Crimes and mental illness

Something that happens almost too often is our assumption that someone who has commited a crime has a mental health issue. Why do we assume this? Because we cannot seem to understand how anyone in the right mind would do such terrible things like murder, rape, and stealing. But what we often forget is that not everyone who commits a crime is mentally ill. Some may be, but others may have other reasons for their actions. It is wrong to blame all actions on a mental health issue.

This happens in courts a lot. The criminal's lawyer will try hard to make the accused look as though he/she has a mental illness, and that is what caused them to do the crime. Often, crimes get blamed on bipolar disorder, depression, anxiety, etc. If the person really is ill, then they deserve treatment. But does that mean that they are not to blame for what they did? Can having a mental health issue make you suddenly free from taking responsibility for you actions? No. Let's put it this way: if I stole something from a store last year while I was sick (which I did not, by the way...this is just an example!) and I blamed it on ED, would I be free from punishment? Likely not. But what if I blamed it on bipolar disorder? Would I still be punished? Maybe not.

The problem with this is that people come to look at mental illnesses as being fake or made up because they are so used to seeing mental illnesses be used as excuses for crimes. I have heard many people say 'well, that person must have a mental issue because he killed that lady' or 'she must be bipolar to have hurt her own children'. But what does that do for people who have mental illnesses? It downplays their illness. It makes it seem as though they must be criminal or completely psychotic because they have such an illness. It also means that people start to think of mental illnesses as being terrible and demoralizing or changing individuals. This just adds to the stigma that is already associated with mental illness. Instead of seeing patients with illnesses as needing treatment, we begin to see them as crazy people who can act out at anytime.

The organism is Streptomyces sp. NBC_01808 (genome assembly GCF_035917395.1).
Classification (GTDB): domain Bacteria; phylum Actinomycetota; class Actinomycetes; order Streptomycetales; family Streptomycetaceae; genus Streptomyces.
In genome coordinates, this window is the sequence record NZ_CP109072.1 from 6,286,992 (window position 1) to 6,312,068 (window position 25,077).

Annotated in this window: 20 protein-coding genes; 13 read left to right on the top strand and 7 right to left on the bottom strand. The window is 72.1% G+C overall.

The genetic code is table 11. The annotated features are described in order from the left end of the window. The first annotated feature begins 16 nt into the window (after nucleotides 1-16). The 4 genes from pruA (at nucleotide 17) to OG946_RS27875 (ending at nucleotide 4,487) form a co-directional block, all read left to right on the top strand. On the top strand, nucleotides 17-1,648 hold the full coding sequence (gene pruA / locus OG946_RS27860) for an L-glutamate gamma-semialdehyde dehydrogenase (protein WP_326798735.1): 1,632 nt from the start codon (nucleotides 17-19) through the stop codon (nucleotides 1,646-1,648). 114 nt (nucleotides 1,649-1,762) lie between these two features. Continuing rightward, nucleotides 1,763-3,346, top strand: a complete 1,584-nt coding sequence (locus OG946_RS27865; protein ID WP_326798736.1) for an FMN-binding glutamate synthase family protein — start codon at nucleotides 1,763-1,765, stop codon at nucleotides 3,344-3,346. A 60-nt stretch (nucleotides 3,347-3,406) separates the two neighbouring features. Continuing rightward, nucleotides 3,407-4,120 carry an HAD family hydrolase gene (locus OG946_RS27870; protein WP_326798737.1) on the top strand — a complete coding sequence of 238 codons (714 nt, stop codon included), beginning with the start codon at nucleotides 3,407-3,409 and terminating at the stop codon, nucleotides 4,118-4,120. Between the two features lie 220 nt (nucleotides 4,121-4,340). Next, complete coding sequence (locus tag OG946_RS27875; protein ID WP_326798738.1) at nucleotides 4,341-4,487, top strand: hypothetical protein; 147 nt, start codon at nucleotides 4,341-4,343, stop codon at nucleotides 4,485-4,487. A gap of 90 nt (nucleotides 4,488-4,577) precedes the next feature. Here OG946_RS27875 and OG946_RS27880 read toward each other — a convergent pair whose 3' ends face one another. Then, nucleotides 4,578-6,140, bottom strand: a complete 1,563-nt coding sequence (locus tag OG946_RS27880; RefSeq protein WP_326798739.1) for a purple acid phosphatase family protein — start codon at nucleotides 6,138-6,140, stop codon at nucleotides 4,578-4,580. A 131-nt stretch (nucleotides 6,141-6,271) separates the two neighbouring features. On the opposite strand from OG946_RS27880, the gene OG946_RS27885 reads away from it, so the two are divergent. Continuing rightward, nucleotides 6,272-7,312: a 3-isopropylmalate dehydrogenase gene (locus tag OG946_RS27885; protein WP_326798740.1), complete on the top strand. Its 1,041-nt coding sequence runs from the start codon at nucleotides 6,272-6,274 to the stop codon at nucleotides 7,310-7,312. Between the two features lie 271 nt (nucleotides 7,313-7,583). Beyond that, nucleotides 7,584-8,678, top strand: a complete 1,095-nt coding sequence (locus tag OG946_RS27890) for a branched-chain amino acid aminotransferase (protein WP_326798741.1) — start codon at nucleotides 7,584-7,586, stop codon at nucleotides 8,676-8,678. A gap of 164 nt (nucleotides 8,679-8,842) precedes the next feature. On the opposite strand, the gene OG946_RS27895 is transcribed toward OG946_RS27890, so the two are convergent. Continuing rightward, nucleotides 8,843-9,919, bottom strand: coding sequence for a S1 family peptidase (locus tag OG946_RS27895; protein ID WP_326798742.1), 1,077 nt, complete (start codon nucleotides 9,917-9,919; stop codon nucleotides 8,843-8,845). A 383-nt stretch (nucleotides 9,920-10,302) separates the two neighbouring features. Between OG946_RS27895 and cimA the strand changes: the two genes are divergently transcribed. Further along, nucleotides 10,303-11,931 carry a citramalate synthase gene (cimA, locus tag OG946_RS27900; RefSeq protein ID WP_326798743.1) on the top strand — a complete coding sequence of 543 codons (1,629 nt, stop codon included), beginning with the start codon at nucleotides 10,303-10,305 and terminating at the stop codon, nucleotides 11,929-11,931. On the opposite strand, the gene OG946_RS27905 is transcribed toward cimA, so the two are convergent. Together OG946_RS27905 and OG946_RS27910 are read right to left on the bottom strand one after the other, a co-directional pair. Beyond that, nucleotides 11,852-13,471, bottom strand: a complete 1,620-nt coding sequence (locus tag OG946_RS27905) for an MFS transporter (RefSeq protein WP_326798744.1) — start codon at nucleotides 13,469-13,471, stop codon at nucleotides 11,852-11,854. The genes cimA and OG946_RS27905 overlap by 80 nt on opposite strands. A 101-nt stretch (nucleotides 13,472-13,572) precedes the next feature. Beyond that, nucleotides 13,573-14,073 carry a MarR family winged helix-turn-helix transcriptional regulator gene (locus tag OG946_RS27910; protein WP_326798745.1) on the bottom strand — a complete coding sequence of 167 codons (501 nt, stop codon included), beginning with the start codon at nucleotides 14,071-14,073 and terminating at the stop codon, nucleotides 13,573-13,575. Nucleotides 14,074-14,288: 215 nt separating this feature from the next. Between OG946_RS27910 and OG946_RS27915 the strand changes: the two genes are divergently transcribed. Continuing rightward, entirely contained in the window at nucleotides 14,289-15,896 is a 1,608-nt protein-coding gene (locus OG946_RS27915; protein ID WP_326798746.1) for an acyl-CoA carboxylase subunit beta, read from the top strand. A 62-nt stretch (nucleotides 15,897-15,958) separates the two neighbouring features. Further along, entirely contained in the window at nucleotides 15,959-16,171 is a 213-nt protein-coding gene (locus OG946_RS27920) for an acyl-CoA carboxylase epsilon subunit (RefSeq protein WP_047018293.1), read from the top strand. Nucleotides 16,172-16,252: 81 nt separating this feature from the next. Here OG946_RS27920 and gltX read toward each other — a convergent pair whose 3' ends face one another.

What do we learn? Every person is different, even if they have the same mental illness as another person. Not everyone who has a mental illness is a criminal, and not every criminal has a mental illness. To blame people's actions on a mental illness all the time is wrong because it takes the responsibility off of fhe person. I agree that to a certain extent, certain actions may be the result of a mental illness. But we cannot blame EVERY SINGLE thing that a person does on their illness. When I was sick, I was mean to my parents when they made me eat. That was because of my mental illness, ED. In this case, it WAS the illness that caused my actions. But if I had gone out and punched my neighbour in the face, would that be because of ED? No. We need to stop using mental illnesses an another word for insanity and start seeing the term as what it is: a reference to a serious disorder that can change the way a person thinks or behaves, that debiliates an individual, and that causes severe impairment in their lives. Mental illnesses are REAL illnesses and they cause a lot of distress in patients. Not every patient with a mental illness is violent or psychotic. We need to be careful with our words and how we use the term 'mental illness' because this can say a lot about our own opinions about these disorders. Also, be aware of what you believe in society and from the media. Not all people with mental illnesses are criminals, and sometimes, it takes a bit more information to make a judgment on someone you don't know.

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